The transformative power of education

  • 1894 alumna’s grandson delivers stirring commencement message

    Tuesday, May 28, 2019
    L-R: Deviré Robinson, Dr. King, Camille, Jan and Denauvo Robinson

    The University of Maryland Eastern Shore's 2019 spring graduation will be remembered for the 426 new alumni it produced and an inspiring example of the long-term dividends an education from a historically black institution can yield. 

    Dr. John B. King Jr., U.S. Secretary of Education during the final year of President Barack Obama's administration, had the distinction of being the commencement speaker at his grandmother's alma mater. 

    Estelle Livingston Stansberry graduated in 1894 from then-Princess Anne Academy and went on to become a nurse and a mother who instilled in her children the value of a formal education. 

    King shared those aspirations and expectations with an audience that, unbeknownst to him, included his cousin, Jan King-Robinson and her family, who discretely slipped into the Hytche Athletic Center to witness a new chapter in the history of a remarkable and successful family. 

    “My own history and how I came to dedicate my career to education are both wrapped up in this university,” King told graduates. 

    “My grandmother recognized the importance of education and encouraged her sons to attend college in the 1920s and 1930s, when racism and segregation made higher learning inaccessible to most Black men,” he said. 

    Like King, his cousin and her husband Denauvo and their children Camille and Deviré were visiting UMES for the first time to surprise and support him.

    Dr. John B. King Jr. and President Heidi M. Anderson

    “Being here is a very emotional experience,” said King-Robinson, an attorney and educator. “I just don't have the words to describe this moment.” 

    King-Robinson, who is vice-chair of Elizabeth City (N.C.) State University's governing board, expressed joy in walking the campus of the institution her grandmother attended and hearing the man she helped raise after the death of his parents when he was still in elementary school. 

    King's commencement message highlighted the importance of second chances as he shared that he got into trouble as a teenager, and was kicked out of high school. Nevertheless, he went on to earn degrees from three Ivy League institutions that led him to a career as an innovative educator-administrator. 

    At a luncheon after the graduation ceremony, King said, “It is powerful to connect the experience of today's students with the experience of my grandmother.”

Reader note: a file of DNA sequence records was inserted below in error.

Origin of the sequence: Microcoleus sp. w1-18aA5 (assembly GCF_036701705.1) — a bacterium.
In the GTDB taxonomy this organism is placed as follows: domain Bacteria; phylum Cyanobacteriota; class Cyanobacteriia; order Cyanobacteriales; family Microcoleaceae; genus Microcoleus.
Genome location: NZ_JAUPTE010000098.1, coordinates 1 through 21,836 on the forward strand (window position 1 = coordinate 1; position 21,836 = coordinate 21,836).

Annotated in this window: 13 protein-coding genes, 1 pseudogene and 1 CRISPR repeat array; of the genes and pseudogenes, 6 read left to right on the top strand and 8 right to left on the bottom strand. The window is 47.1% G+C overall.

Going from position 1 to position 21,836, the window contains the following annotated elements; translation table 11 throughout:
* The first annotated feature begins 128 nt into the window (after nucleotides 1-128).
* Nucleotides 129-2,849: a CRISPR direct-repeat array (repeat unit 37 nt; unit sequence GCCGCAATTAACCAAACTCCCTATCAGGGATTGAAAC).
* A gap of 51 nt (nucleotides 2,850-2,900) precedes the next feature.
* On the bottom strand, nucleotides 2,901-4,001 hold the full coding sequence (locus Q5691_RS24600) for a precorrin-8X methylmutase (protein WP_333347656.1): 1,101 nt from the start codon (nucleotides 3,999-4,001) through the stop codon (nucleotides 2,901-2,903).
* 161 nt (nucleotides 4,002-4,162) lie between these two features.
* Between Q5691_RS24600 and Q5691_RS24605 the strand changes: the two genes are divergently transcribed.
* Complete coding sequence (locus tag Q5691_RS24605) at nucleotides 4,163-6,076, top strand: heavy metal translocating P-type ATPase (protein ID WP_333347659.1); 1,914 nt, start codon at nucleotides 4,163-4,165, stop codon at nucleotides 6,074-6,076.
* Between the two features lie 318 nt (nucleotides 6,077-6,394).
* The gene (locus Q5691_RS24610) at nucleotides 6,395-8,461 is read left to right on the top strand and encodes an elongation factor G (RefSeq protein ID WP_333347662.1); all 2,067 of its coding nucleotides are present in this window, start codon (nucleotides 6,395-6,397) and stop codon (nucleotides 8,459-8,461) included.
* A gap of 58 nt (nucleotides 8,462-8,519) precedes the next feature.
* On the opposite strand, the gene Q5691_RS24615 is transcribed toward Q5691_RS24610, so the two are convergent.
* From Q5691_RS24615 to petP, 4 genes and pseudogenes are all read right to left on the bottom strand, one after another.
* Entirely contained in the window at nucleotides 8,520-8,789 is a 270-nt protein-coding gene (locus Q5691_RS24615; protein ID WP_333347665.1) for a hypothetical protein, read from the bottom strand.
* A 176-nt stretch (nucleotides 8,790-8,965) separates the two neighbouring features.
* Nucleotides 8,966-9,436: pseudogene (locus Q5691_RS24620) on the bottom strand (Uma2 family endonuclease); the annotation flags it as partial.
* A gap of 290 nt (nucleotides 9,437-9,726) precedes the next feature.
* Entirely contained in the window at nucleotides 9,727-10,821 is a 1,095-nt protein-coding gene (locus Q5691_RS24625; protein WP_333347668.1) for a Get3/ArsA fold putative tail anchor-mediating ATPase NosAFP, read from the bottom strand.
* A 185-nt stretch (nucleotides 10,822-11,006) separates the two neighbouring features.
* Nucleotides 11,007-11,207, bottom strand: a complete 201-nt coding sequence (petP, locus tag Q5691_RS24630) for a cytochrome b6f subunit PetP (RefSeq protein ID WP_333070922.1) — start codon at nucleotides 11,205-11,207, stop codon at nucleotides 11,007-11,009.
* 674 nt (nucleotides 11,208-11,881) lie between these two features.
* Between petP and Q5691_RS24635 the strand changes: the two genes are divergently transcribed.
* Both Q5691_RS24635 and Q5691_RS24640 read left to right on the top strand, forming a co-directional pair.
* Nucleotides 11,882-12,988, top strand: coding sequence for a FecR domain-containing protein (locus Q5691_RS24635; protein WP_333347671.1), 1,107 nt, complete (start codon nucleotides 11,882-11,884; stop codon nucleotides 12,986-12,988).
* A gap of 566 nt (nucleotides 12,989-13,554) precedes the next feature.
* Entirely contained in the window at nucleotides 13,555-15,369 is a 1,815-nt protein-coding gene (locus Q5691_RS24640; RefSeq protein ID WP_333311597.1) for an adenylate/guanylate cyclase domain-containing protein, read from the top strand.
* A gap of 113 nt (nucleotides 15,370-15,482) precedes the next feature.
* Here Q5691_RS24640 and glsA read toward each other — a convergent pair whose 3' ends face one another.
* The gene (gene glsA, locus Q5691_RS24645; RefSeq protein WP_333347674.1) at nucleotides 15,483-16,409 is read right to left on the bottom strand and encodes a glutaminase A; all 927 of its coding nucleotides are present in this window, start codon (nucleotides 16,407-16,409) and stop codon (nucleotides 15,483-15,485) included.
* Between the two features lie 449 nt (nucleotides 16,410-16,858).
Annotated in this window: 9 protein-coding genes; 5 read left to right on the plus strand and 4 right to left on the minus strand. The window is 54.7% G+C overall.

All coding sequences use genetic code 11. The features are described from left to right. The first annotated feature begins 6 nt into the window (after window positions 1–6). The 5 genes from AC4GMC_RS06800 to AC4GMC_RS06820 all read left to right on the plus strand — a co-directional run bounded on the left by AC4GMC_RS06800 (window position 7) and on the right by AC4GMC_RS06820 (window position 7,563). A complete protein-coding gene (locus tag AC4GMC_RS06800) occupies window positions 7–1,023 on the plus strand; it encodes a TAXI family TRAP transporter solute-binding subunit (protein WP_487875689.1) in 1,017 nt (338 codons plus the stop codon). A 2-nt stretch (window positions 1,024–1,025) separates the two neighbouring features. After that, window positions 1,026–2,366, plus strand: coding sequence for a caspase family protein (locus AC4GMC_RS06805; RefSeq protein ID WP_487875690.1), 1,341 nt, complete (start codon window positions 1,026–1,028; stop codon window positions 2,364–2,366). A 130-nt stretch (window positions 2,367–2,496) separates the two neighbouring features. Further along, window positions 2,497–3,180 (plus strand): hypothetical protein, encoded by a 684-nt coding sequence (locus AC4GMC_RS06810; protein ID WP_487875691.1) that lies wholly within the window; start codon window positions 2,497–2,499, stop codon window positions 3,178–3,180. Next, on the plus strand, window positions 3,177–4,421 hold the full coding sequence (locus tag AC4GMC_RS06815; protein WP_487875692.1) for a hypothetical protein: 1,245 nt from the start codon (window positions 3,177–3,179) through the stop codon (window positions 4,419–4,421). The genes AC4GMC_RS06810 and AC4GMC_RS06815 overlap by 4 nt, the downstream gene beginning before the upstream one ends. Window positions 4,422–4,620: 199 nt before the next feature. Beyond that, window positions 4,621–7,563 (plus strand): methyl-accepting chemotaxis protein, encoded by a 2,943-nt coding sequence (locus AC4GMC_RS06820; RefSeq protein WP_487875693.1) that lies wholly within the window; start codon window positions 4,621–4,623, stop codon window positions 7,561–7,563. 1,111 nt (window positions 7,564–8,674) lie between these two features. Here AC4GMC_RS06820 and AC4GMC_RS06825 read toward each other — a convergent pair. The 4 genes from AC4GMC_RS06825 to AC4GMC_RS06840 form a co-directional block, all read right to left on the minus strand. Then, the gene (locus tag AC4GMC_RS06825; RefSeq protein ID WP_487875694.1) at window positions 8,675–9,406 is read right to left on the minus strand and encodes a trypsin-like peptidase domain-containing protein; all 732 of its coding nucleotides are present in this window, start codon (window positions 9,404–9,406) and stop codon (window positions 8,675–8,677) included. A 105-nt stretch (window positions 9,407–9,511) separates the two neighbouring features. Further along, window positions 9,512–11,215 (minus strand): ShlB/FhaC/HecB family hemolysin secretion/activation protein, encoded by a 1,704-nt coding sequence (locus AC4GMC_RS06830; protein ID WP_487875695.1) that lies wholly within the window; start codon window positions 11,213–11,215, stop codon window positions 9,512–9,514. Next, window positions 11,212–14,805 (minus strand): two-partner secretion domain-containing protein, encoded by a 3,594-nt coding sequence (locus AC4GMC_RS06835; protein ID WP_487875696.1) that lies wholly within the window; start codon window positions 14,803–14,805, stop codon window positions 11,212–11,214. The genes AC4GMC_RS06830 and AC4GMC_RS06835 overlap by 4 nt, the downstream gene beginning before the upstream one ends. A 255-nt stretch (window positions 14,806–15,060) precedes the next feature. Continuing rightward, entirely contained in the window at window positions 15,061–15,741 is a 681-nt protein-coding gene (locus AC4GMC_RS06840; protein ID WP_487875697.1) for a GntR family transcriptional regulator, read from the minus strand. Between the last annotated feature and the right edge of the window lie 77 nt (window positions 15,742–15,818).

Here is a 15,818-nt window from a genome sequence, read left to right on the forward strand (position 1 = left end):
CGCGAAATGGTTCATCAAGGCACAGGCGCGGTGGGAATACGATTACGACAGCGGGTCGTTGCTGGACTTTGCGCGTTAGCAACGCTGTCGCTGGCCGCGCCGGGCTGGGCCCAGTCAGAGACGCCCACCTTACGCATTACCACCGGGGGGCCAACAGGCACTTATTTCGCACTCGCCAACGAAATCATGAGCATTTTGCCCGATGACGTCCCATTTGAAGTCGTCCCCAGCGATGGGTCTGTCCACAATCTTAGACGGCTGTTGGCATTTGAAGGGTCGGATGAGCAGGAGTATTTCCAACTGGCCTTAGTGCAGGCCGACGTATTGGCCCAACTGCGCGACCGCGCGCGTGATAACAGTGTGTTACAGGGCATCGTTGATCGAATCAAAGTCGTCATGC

According to King-Robinson, their grandmother's Princess Anne Academy experience provided the earliest degree in the King family based on the genealogical research. 

    King shared with his audience that he recently discovered ancestors on his father's side were born into slavery in Montgomery County, Md. less than 25 miles from his current home. 

    “My great-grandfather grew up enslaved before the Civil War,” King told the audience.  “And three generations later, his great-grandson - the man standing before you - served in the Cabinet of the first African-American President of the United States.”  

    “My great-grandfather and my great-great-grandfather-who is buried in an unmarked grave on that same property … lived their lives in the hope of a future they could not see,” King said. “They could not have imagined the life that I and my daughters are blessed to have in this very same country, in the very same county.” 

    Following the ceremony, the Kings embraced one another with hugs, smiles and laughter. 

    “I was surprised, and so happy to see them,” King said. 

    Spending a brief moment with her cousin following graduation, King-Robinson reflected on her decision to come to UMES, and expressed hope that the experiences of future Hawks will mirror those of her family.

    “Having the basis of an education, particularly as African-Americans, is just as important today as it was 125 years ago,” she said. “It allows us access to opportunities and a community of people who are looking upward, working to build their families.

    “Nothing we do is just about us,” King-Robinson said. “It's all about what we can do for our families, our communities, and our country. It's about service.”

    President Heidi M. Anderson presented King with a framed keepsake memento featuring his photo, an 1894 class photo of his grandmother and a program from the ceremony.

    “My grandmother's example,” he said, “shows the transformative power of education … for generations.”


     Dr. John B. King Jr. is President and CEO of The Education Trust, a national nonprofit organization that seeks to identify and close educational opportunity and achievement gaps. He resides in Montgomery County, Md. with his wife Melissa and their two daughters Amina and Mireya.

    By Tahja Cropper